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Reviewed by:
  • Impersonal Constructions: A Cross-Linguistic Perspective ed. by Andrej Malchukov, Anna Siewierska
  • Alena Witzlack-Makarevich and Csilla Kász
Impersonal Constructions: A Cross-Linguistic Perspective. Edited by Andrej Malchukov and Anna Siewierska. Studies in Language Companion Series 124. Amsterdam: John Benjamins, 2011. Pp. x + 641. $158.00 (hardcover).

Impersonal constructions (such as Latin me pudet, lit., ‘me shames’, German mich friert, lit., ‘me freezes’, or Russian svetaet ‘[it] dawns’) have not figured as a prominent topic of cross-linguistic research outside of Indo-European studies. The volume under review contributes substantially to filling this research gap by addressing impersonal constructions in a range of typologically and genetically diverse languages.

The twenty chapters of the volume approach this topic from three different perspectives. The four chapters in part 1 treat general typological and theoretical aspects of impersonal constructions. Part 2 consists of three diachronic studies (all on Indo-European languages). Finally, part 3, the most extensive, presents thirteen case studies of impersonal constructions in individual languages or language families; these are ordered geographically. Not all the chapters can be discussed in detail here; we focus on a subset of them below.

In their introduction, the editors Andrej Malchukov and Anna Siewierska address the problems of identifying impersonal constructions on a cross-linguistic basis. They attribute the lack of comparative studies of impersonals in part to the difficulties of identifying impersonal constructions across languages. This is not surprising, as the term “impersonal” has been used to refer to a wide variety of phenomena. Semantically, impersonals cover weather and atmospheric expressions, experiential predicates, and presentational structures, among others. Structurally, impersonals include any construction lacking a referential subject; this includes both the so-called basic impersonals and impersonal passives. Finally, from the communicative-functional perspective, impersonals are understood as agent defocusing or backgrounding and their usage is sensitive to the effects of discourse. Most of the contributions of the volume adopt the structural definition of impersonals.

Part 1 begins with Malchukov and Akio Ogawa’s chapter on the typology of impersonal constructions. Acknowledging that the term impersonals encompasses different unrelated structures, the authors attempt to show that the domain of impersonal constructions has a certain structure. Focusing on impersonals as defined by structural criteria–i.e., constructions lacking a grammatical or referential subject–the authors first give an overview of the functional varieties of impersonal constructions and of their encoding. On the basis of this discussion, they propose a semantic map for the impersonal domain. Different functional varieties of impersonals are shown to display preferences for different coding strategies. Among them, T-impersonals (sensitive to topicality) provide a bridging domain between the domains of A-impersonals (sensitive to agentivity and animacy) and R-impersonals (sensitive to referentiality and definiteness). The authors’ choice of abbreviations is a little confusing, as A, R, and T also appear in the [End Page 226] volume in their more usual uses as abbreviations for the grammatical or thematic roles Agent, Recipient, and Theme (e.g., in the chapter on Central Alaskan Yupik). Malchukov and Ogawa pay less attention to meaning than could be desired; they do not discuss the semantic properties of the impersonal construction, and their examples of individual structural types are surprisingly homogenous semantically–for example, when they discuss constructions with nonreferential subjects, they adduce only expressions for weather and atmospheric phenomena. Finally, they do not explicitly discuss the empirical database from which their semantic map is derived, so that it remains unclear whether only the languages discussed in their section 3 were considered.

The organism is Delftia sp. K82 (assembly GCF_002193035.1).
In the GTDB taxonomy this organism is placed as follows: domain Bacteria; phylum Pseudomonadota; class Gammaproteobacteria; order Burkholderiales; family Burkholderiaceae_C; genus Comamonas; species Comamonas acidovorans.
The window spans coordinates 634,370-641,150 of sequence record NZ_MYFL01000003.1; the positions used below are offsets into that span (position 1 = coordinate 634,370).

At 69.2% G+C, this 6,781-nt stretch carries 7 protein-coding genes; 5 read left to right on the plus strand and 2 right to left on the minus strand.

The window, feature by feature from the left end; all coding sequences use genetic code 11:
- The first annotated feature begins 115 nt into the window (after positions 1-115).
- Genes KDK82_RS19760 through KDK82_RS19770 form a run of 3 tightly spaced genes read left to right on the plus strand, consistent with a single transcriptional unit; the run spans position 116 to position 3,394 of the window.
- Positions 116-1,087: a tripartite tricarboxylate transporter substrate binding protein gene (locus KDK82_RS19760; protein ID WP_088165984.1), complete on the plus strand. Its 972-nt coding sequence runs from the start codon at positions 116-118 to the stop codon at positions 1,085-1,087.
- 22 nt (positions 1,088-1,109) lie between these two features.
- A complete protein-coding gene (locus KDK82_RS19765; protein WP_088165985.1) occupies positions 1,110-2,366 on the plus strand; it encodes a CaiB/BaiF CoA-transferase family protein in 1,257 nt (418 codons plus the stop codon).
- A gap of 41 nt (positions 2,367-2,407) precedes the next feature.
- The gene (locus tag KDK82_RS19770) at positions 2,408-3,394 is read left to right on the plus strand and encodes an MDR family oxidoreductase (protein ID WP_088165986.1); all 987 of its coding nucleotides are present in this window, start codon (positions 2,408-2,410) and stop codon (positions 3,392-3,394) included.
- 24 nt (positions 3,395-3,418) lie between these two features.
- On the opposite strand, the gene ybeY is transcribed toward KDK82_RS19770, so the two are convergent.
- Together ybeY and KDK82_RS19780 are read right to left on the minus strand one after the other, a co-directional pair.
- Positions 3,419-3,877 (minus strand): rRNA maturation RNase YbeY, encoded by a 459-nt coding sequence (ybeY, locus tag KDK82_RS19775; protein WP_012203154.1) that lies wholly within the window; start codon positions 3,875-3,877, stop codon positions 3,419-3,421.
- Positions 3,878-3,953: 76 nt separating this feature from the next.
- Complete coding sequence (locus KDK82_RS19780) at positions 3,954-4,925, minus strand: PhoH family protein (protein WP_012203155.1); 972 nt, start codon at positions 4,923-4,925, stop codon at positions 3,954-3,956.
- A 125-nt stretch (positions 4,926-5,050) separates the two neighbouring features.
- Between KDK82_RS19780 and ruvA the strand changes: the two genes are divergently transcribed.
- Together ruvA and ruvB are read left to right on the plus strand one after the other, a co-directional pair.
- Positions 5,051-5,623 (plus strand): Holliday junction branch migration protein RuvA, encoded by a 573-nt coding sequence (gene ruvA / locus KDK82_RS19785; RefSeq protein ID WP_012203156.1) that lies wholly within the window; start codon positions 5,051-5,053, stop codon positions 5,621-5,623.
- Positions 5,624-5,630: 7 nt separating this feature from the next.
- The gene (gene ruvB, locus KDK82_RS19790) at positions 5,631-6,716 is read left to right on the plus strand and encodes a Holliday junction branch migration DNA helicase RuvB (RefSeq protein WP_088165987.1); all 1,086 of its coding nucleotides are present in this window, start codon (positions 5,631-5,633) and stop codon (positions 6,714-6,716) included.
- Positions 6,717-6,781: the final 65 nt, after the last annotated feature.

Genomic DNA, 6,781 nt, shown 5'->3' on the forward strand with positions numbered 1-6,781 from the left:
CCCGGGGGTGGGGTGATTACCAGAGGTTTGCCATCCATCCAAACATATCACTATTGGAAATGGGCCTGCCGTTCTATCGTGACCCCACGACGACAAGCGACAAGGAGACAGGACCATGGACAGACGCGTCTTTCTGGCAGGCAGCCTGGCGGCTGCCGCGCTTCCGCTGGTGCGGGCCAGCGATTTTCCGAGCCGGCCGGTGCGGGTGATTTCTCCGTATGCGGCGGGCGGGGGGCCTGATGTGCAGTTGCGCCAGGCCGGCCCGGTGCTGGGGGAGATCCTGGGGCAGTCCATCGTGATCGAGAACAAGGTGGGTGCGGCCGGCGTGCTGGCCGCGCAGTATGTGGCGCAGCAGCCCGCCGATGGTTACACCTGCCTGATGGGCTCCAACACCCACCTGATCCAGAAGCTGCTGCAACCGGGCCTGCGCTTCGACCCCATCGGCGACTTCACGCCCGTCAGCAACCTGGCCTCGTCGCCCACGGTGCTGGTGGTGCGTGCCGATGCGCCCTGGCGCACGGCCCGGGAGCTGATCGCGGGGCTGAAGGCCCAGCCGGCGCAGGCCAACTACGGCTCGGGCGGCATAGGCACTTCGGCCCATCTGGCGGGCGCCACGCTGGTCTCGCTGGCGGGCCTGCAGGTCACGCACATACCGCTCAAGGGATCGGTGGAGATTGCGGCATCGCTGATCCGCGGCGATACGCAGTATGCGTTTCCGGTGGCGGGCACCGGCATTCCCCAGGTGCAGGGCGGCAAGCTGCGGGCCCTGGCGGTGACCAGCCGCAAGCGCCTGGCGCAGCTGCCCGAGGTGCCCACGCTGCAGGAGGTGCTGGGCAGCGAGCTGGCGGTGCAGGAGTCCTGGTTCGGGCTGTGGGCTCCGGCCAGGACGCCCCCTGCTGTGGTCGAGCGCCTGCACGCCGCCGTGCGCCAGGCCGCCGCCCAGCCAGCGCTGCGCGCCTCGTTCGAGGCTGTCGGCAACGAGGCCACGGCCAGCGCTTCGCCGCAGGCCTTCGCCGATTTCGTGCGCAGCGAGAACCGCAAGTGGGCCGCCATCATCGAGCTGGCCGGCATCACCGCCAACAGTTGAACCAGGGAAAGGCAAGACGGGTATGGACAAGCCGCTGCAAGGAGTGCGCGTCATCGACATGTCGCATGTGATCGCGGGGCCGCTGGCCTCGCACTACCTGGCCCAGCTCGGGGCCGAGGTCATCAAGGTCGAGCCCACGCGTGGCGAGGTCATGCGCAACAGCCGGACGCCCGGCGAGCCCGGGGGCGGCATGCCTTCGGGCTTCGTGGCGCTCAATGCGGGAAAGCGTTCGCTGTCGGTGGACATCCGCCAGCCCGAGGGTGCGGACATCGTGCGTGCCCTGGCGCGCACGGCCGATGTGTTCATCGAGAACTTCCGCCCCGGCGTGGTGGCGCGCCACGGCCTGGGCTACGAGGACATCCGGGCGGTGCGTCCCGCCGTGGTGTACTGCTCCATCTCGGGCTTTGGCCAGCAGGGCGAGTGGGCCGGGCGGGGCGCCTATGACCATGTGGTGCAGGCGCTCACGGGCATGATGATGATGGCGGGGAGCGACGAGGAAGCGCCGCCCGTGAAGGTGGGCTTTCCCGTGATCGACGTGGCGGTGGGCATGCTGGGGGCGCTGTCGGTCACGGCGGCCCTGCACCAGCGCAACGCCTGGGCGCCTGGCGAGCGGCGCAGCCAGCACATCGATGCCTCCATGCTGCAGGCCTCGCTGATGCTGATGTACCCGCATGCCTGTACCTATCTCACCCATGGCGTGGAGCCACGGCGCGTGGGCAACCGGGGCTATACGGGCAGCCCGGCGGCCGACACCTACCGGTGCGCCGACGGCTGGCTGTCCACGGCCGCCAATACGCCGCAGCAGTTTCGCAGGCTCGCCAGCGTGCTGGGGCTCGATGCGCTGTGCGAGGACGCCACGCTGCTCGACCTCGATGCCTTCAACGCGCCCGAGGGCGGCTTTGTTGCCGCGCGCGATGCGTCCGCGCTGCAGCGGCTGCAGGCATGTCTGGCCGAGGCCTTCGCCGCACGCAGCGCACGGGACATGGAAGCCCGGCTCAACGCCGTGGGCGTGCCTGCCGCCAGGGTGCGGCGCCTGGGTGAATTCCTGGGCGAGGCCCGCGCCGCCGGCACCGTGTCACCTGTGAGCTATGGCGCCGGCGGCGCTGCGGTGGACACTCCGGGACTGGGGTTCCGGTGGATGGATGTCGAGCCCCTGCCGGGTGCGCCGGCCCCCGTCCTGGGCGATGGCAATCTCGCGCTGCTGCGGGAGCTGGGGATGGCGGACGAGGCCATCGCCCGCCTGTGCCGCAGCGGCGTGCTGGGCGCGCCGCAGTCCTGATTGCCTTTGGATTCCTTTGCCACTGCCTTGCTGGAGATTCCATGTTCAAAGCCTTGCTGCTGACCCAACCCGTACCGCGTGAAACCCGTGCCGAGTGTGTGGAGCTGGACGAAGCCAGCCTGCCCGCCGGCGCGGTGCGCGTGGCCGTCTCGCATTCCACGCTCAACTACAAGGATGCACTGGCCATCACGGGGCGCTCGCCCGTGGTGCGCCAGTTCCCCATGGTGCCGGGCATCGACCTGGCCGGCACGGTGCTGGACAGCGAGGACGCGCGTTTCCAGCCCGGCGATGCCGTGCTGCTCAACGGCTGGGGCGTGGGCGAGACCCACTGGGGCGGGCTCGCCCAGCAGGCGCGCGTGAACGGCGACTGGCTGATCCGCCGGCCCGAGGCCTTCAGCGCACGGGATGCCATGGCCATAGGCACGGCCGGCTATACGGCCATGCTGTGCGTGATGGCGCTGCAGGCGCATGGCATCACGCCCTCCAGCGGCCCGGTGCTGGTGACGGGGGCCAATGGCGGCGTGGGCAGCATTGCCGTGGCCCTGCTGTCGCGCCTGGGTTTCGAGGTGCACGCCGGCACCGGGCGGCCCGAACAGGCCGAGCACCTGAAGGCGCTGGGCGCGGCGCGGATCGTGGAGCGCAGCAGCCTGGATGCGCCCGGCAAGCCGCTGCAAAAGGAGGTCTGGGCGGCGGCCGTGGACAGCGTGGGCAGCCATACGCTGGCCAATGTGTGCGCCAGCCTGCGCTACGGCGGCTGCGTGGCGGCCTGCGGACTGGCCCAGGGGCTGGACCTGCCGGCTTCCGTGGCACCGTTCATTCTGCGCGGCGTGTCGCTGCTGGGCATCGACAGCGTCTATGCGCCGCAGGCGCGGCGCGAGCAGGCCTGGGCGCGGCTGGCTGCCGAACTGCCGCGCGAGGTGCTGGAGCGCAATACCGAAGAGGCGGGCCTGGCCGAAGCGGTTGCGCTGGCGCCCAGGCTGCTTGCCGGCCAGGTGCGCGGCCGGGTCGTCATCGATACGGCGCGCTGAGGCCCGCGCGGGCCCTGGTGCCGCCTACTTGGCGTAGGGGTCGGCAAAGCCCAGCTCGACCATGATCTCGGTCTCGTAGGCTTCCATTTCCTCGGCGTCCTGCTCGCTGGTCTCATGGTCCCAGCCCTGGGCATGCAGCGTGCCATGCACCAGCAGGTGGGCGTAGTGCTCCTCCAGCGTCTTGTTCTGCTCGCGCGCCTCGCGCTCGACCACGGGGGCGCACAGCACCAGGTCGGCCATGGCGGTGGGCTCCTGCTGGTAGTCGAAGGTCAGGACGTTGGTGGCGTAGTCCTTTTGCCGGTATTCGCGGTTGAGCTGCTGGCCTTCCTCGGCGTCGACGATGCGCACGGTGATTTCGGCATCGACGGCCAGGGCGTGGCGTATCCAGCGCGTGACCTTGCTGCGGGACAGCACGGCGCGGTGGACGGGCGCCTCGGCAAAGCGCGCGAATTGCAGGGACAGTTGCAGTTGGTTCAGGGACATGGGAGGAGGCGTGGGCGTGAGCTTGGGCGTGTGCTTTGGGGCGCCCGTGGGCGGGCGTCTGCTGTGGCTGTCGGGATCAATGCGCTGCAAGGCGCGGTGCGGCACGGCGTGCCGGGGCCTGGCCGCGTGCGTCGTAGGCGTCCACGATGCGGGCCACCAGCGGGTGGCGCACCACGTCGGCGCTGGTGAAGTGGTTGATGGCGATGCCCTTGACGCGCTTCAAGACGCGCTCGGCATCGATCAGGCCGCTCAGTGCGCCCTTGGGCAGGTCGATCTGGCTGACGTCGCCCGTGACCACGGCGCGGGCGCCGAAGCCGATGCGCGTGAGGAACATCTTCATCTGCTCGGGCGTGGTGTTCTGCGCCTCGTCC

Siewierska’s chapter aims to establish the patterns of distribution of two kinds of so-called R-impersonals (impersonals sensitive to referentiality) found in the vast majority of European languages, namely, third-person plural impersonals and man constructions. The author found that the distribution of these two types of impersonals is affected by genetic, areal, and typological factors. In particular, the man construction is most strongly associated with the Germanic languages and French.

Part 2 consists of diachronic studies. The chapter by Michela Cennamo discusses the role of impersonal constructions in the rise of a split intransitive system in Late Latin. Anna Giacalone Ramat and Andrea Sansó analyze the development of...


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